Mass’s pension fund. does not go far enough in its climatic position

Take what we learned with apartheid: divestment is the answer

The article “State Pension Fund Joins the Fight Against Climate Change: Votes to Pressure Corporations to Act” (Metro, February 18) reminded us of the 1980s campaign to divest from companies operating in apartheid South Africa. At the time, the Reverend Leon Sullivan proposed Principles for Shareholder Action that urged US companies operating in South Africa to demand equal treatment for all workers instead of divesting from South Africa. They did not question the legitimacy of the apartheid system. In response to this, Archbishop Desmond Tutu claimed that black South Africans didn’t want their chains polished, they wanted them removed. The Massachusetts legislature agreed with Tutu and, with broad community support, passed legislation requiring the state pension fund to divest itself of these companies.

The recent vote by the State Retirement Reserves Investment Management Board, which calls for using shareholder power to change corporate behavior, is similar to Sullivan’s principles in that it “is a alternative to fossil fuel divestment”. Global fossil fuel divestment commitments are now approaching $40 trillion, nearly 12% of which are pension funds. We hope the state pension fund will join the global effort to divest from fossil fuel companies and not settle for more incremental approaches.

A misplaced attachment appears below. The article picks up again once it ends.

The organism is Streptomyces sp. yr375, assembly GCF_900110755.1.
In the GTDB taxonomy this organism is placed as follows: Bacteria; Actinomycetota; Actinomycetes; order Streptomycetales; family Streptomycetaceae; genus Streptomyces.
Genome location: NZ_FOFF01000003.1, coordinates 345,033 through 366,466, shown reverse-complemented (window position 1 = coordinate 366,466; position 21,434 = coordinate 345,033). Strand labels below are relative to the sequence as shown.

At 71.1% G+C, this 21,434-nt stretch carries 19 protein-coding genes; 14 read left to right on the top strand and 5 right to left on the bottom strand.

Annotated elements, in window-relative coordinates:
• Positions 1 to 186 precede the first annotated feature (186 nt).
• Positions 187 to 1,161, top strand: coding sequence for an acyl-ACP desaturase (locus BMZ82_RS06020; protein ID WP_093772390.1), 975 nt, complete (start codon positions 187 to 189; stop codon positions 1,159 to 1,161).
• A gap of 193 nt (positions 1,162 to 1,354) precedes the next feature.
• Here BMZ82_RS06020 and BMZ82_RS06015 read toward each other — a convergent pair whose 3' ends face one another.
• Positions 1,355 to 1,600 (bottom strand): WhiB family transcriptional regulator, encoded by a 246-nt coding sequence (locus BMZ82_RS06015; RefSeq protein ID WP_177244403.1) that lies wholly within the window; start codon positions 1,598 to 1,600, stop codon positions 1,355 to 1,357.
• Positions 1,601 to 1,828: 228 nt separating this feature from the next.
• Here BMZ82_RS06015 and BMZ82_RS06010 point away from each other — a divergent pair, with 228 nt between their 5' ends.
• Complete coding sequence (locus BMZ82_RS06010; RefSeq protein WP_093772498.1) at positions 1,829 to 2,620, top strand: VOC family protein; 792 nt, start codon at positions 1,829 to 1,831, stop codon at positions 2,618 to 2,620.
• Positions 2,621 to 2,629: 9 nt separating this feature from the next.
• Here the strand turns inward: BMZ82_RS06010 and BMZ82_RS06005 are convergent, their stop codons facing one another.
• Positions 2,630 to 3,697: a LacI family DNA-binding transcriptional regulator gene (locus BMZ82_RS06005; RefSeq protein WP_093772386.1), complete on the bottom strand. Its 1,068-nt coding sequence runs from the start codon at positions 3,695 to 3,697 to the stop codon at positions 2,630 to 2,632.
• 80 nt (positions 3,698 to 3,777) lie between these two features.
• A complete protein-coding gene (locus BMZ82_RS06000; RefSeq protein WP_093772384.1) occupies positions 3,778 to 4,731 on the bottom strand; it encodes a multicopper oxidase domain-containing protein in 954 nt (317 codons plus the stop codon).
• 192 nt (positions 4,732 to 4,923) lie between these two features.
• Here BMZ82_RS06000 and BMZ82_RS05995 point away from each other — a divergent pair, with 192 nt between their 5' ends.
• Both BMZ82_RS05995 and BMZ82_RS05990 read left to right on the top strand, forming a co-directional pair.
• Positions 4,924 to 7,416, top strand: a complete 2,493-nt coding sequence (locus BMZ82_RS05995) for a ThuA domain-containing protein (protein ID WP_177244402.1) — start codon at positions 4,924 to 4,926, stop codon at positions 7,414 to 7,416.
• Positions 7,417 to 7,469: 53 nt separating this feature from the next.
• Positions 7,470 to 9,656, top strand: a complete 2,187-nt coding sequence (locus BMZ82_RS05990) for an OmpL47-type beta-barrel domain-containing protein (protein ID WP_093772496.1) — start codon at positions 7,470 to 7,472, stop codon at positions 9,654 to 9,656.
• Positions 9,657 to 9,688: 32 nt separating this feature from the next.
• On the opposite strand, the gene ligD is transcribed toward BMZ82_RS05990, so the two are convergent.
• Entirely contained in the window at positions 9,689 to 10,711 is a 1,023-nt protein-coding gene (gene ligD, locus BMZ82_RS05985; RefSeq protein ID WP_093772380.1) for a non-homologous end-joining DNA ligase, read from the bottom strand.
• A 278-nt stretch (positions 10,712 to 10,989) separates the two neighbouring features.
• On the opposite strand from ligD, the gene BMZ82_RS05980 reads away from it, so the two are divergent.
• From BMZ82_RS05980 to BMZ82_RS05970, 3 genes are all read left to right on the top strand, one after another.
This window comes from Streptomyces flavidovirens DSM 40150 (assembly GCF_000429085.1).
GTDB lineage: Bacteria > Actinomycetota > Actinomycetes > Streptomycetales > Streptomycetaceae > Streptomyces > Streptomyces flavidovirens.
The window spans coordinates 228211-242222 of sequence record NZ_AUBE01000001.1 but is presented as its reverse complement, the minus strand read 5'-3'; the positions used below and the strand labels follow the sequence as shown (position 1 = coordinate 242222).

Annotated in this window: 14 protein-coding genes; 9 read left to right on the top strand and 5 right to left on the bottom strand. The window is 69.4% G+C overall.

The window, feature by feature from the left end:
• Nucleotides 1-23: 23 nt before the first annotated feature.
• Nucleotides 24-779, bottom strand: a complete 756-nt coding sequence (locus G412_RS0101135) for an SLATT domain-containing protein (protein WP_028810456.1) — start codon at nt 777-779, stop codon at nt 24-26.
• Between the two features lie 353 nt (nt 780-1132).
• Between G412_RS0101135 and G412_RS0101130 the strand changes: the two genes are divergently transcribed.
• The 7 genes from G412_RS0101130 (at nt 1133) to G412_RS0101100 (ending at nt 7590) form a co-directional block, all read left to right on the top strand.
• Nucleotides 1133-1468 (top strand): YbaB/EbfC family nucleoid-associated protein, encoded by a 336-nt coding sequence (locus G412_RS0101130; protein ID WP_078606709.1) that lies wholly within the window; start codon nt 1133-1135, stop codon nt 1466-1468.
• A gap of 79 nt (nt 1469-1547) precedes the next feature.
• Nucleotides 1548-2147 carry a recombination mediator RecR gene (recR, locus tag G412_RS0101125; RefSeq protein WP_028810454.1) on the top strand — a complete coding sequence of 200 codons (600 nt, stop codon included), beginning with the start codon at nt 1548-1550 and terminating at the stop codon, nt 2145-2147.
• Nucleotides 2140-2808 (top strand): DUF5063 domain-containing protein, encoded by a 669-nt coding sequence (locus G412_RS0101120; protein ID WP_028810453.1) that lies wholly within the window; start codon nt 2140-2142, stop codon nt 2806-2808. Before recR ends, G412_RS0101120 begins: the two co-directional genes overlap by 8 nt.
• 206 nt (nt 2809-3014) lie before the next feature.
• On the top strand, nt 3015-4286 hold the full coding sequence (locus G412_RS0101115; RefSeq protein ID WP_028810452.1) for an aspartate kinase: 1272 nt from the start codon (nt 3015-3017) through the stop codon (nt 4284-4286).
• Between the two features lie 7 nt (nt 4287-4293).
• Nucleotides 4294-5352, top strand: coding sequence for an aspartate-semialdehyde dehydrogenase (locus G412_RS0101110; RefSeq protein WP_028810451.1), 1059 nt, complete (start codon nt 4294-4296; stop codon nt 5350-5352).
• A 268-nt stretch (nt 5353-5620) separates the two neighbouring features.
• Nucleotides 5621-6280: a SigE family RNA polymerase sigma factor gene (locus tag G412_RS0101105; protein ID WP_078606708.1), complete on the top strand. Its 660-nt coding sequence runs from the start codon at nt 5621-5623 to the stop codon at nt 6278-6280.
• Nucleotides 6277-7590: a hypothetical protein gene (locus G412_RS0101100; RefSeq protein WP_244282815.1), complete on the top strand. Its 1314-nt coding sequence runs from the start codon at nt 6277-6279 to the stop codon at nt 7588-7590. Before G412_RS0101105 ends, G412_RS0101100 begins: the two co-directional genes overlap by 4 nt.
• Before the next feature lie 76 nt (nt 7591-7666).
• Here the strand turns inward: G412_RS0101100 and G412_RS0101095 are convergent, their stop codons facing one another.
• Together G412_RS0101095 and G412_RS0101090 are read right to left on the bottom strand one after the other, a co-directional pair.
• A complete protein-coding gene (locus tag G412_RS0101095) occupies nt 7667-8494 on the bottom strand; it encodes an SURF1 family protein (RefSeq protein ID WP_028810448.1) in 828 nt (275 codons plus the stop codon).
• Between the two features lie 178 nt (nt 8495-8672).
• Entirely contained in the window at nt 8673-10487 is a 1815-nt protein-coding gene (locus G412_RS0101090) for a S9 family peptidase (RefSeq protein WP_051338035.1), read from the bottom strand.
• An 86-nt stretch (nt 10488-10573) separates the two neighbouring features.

Suzette Abbott


Richard Clapp

Jamaica plain

Abbott was born in South Africa. Clapp is professor emeritus at the Boston University School of Public Health.

It is not enough to encourage companies to change

The article “State pension fund joins fight against climate change” glosses over the failed story of shareholder action as a forceful measure against climate change. While this has resulted in minimal gains, none have been commensurate with the climate catastrophe we face.

Divestment, on the other hand, represents a powerful statement that our money should help find solutions to the climate crisis, not prolong it. Large-scale divestment ($40 trillion so far) deals a blow to the fossil fuel industry’s plans to continue growing in the face of an existential crisis.

Besides, why would we even want our money in an industry whose products we are legally required to stop using within the next 30 years? Our retirees want a habitable planet for their children and grandchildren.

For practical, moral and financial reasons, the State Retirement Reserve Investment Management Board should be disengaged from the fossil fuel industry as soon as possible.

David Klafter


Dolores W. Simon